In order to decide which hypothesis is likely to be true, we go and make some more observations (e.g. sending a satellite to orbit to take some pictures) to generate evidence. Therefore, we can call the hypothesis that is supported by evidence a theory. A theory has three important facets; a) it provides an explanation for the fact, not just a description, b) it predicts future behaviour – e.g. if the Earth keeps revolving, the sun will rise and set tomorrow and c) it is falsifiable; if we find new evidence against our current theory, we can discard it as false.

These five concepts (fact, hypothesis, evidence, theory and falsifiability) are at the core of the scientific method and the way we do and interpret science. With these, we can now go and read articles with a critical eye and a critical mind.

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Disclaimer: The explanation above is an unashamedly post-positivist, Popperian approach to the scientific method. Nearly all of it would be considered debatable to an epistemologist, but it is aimed to represent the current majority consensus amongst practising scientists.

What if you could only write using the 1,000 most common words in the English language? Turns out this mental exercise forces you to write so clearly and succinctly, an 8-year-old could understand. Always wanting to try things out, I had a go at explaining the role of superior colliculus in multi-sensory integration and single cell electrophysiology. Let’s see how I did:

Inside our heads, in each one of us, there is a brain. The brain has many bits, but one interesting one is deep in the middle and called the “upper-tall-thing” by people who know stuff about the brain. The upper-tall-thing has many jobs, and need to do all of them at the same time. One important job it does is passing words from outside the brain to inside the brain.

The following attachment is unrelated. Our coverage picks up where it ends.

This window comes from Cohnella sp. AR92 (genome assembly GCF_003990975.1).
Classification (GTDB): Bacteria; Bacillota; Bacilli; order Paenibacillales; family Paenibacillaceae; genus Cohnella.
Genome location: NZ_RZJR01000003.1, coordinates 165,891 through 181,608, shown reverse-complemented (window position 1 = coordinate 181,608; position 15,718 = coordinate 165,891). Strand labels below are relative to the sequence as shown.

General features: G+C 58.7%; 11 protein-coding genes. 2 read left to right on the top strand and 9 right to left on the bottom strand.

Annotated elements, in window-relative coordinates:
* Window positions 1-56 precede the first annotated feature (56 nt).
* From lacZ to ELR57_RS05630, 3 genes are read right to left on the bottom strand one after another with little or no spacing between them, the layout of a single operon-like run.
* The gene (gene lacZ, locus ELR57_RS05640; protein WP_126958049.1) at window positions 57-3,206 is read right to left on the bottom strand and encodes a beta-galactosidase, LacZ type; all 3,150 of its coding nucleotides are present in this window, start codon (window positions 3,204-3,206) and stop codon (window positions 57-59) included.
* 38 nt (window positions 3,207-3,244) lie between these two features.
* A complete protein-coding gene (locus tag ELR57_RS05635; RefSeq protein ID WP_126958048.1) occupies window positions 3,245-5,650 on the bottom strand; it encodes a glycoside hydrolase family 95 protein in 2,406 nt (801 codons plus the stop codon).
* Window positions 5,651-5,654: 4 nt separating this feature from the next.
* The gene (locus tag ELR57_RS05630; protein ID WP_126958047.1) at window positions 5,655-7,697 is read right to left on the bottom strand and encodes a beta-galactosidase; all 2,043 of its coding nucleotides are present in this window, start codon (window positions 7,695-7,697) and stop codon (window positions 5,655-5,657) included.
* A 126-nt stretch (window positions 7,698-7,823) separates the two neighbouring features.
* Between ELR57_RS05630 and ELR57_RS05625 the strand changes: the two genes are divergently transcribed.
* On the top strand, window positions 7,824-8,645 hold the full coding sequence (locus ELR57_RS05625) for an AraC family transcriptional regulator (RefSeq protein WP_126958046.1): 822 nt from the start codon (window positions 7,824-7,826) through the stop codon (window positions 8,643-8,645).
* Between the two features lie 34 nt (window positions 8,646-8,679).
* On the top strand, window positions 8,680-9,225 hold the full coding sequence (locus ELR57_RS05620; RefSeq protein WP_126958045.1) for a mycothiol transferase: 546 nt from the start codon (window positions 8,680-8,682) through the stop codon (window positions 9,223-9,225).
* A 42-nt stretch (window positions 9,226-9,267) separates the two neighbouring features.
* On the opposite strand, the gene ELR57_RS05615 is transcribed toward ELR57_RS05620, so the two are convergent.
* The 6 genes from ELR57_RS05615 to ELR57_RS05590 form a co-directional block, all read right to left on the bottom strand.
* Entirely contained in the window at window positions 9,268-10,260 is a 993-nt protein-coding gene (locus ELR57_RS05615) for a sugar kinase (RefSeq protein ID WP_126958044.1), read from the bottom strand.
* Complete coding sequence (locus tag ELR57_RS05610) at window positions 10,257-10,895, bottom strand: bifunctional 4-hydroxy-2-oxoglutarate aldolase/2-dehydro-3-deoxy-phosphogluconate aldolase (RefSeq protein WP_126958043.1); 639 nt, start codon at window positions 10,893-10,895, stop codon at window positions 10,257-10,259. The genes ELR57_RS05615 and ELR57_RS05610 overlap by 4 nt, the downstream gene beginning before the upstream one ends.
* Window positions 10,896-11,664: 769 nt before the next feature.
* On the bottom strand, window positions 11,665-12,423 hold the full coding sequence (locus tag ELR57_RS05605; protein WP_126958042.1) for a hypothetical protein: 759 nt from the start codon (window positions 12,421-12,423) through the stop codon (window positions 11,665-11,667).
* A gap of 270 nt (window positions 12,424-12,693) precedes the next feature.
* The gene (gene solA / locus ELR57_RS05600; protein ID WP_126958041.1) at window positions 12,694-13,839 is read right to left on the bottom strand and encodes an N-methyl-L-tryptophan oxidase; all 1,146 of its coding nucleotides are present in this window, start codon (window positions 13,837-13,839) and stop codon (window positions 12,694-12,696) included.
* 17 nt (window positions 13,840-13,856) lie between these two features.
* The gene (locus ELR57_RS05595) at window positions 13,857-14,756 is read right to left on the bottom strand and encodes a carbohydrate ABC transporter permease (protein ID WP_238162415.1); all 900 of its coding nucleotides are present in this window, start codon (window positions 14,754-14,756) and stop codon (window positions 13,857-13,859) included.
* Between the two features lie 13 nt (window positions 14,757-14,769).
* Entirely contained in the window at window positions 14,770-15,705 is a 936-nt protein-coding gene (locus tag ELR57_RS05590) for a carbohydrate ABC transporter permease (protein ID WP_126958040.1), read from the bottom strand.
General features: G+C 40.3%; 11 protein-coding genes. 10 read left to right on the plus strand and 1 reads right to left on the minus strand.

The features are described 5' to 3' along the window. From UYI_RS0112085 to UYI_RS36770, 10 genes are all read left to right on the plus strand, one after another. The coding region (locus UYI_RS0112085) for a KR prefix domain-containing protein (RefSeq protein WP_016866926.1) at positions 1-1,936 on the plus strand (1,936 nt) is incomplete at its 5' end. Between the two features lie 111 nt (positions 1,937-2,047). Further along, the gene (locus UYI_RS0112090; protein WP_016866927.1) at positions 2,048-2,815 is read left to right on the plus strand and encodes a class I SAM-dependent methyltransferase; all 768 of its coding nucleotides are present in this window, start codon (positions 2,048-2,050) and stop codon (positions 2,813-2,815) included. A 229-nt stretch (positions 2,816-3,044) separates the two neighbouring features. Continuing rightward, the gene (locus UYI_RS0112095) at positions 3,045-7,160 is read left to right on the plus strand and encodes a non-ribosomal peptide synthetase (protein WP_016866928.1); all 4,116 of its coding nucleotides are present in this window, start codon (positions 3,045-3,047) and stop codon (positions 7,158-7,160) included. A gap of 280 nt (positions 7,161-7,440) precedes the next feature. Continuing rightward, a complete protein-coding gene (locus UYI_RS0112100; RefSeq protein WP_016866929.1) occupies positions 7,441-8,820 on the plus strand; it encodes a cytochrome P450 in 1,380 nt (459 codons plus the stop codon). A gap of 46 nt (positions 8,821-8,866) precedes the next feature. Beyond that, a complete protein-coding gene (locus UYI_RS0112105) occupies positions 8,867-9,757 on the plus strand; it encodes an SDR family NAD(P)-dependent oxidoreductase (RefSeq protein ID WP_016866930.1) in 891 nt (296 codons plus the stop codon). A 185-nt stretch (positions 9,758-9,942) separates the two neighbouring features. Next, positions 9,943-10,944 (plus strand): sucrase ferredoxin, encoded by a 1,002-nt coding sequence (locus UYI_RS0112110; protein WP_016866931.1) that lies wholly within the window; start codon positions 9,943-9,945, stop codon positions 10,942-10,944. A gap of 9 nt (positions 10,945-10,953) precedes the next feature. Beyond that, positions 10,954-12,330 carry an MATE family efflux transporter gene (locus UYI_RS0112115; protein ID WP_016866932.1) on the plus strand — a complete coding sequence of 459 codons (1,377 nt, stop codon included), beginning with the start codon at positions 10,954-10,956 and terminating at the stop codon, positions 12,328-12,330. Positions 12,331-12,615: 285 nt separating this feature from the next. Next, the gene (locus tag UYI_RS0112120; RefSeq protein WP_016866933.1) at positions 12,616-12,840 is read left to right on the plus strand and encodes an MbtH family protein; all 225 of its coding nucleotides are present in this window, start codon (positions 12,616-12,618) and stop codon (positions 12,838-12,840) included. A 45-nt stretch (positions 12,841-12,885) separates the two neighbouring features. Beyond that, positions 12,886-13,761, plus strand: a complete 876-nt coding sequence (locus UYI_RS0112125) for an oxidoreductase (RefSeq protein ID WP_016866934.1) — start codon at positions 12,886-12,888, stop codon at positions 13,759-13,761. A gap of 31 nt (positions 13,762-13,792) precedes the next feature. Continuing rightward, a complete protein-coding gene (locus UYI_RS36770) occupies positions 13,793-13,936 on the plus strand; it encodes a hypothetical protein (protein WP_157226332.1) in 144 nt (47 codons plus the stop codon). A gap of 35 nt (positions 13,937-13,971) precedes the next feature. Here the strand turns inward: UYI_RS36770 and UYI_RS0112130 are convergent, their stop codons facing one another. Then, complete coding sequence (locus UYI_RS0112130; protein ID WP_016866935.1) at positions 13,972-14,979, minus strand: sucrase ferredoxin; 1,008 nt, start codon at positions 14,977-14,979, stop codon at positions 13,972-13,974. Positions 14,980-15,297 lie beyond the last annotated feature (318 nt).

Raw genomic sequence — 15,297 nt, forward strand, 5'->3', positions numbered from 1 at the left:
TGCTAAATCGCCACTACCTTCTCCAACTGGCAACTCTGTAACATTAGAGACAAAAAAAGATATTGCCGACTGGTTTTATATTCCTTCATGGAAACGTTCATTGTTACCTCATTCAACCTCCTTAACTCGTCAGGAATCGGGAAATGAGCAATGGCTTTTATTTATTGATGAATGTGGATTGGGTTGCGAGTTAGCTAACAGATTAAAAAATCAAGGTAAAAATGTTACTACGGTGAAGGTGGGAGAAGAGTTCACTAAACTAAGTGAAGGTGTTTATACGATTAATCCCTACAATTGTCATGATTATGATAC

When your eyes see things, they tell the upper-tall-thing about it, and the upper-tall-thing then tells other parts of the brain what the eyes saw. It’s the same when you hear things and when you touch things. When we go around doing stuff, like playing, we need to do all those things; see, hear and touch. We often do all those things at once – if we found a ball, we can see that it’s round, we can hear it go up and down the floor and we can touch its skin. We known that we are seeing, hearing and touching the same thing thanks to the upper-tall-thing, which grabs what we see, hear and touch and put it together, so we know that it’s a ball.

To find out how this works, we use animals instead of humans. We grab the animal, send him to sleep and put long but really small glasses inside the brain which let us hear what is going on. There are many many cells inside the brain, even the upper-tall-thing is made of many many hundreds. With our long-but-small glasses we can listen to a single cell and how it talks to the other cells. By listening in, we can try and work out how does a cell that talks about seeing can also talk to a cell that talks about hearing. That way, we can start to find out how seeing and hearing come together in the upper-tall-thing.

Want to have a go yourself? Try UpGoerFive, inspired by this XKCD comic.

On the occasion of the 2012 UCL Neuroscience Symposium, I have written a little piece with Joseph Jebelli for the UCL Events blog here. It’s all about multidisciplinary research, cutting-edge science and why neuroscience is such an exciting field right now.

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The Events blog is a general news channel from UCL, often written by students; other University sources worth checking out include the Oxford science blog and Berkeley blog.